Brief Review of Key Economic Data Released in November 2017 that Affect the Mortgage Industry.
2017 is rapidly coming to a close, but there was a lot of good news in November for the Mortgage Industry. There are major changes are coming to the CFPB and Federal Reserve. Black Friday and Cyber Monday sales are reported to be a record as the holiday buying season starts. The GDP and Employment data show healthy increases for the Economy. Congress is getting close to finalizing the new tax bill. And to top it off – the Convention Loan Limits were raised. The Maximum Mortgage for a Single Family Residence is now $453,100. Here is a quick review of key Economic Indicators and Data released in November 2017 that are important to Mortgage Professionals.
November Economic Indicators and Data in Review
Recapping Key Economic Data released in November that affects the Mortgage & Real Estate business:
- Fed Chair Janet Yellen submitted her resignation to President Trump.
- Jerome Powell has been appointed the new Fed Chair (He is a current Fed Governor).
- Richard Cordray resigned as CFPG Director and was replaced by Mick Mulvaney.
- The Economy added 261,000 new jobs during October.
- 3rd quarter GDP clocked in at a 3.3% annualized growth rate.
Interest Rates and Fed Watch November 2017
The last FOMC Meeting of the year starts on Tuesday, December 12. Fed Chair Janet Yellen submitted her resignation and will be replaced by Jerome Powell (a current Fed Governor) as soon as he clears the Senate confirmation hearings. Don’t expect much of a change in Fed policy and direction under Powell. He shares a lot of the same views as Yellen and has a record of usually voting along the same lines. Yellen is a Democrat and Powell is a Republican but their Economic views and thinking are very similar. The Fed Minutes from October show the Fed is still concerned with low Inflation but satisfied with GDP growth. Most Economists expect the Fed to raise rates this month and Fed Watchers are placing odds of a 3rd rate hike in December at 97%.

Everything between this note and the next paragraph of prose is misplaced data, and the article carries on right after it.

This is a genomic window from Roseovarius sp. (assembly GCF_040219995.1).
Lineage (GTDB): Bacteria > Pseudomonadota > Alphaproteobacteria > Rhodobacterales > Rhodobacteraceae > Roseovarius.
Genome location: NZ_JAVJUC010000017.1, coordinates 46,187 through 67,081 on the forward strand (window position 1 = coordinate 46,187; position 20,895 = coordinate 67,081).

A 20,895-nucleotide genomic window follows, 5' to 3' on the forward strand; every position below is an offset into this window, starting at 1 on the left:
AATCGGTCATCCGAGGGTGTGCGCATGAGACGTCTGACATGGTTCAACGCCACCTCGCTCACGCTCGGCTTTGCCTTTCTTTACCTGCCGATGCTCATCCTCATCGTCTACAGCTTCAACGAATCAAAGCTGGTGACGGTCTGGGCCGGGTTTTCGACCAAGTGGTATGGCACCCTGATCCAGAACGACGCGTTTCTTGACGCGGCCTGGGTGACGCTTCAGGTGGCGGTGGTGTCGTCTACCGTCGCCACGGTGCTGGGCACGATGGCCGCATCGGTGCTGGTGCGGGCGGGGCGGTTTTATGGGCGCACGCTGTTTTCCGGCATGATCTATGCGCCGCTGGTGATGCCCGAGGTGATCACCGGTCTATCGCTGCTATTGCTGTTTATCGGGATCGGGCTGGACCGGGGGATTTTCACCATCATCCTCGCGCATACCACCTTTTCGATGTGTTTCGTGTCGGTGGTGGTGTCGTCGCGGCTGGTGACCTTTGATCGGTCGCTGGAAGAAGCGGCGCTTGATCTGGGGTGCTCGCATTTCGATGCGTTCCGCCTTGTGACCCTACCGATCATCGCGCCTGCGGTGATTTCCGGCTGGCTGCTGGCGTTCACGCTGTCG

222 Fed Target
- Inflation 2.0% CPI for the last 12 months
- Wage Growth 2.4% for the last 12 months
- GDP Growth 2.3% annualized rate for the last 12 months (3rd Quarter = 3.3%)
Housing Market Data November 2017
Home Sales have struggled most of the year but picked up as New and Existing Home Sales surged in the final months of 2017. The percentage of 1st Time Buyers increased during October. Why the increase? Jobs and wages have been healthy all year boosting confidence. If you are making money and feel secure in your job, you are more likely to take the leap into home ownership. But it’s getting harder to find a home. As the data shows, inventory of homes for sale continues to decline and is down 10.4% in the last 12 months. Hopefully, new home construction will continue to help fill the gap.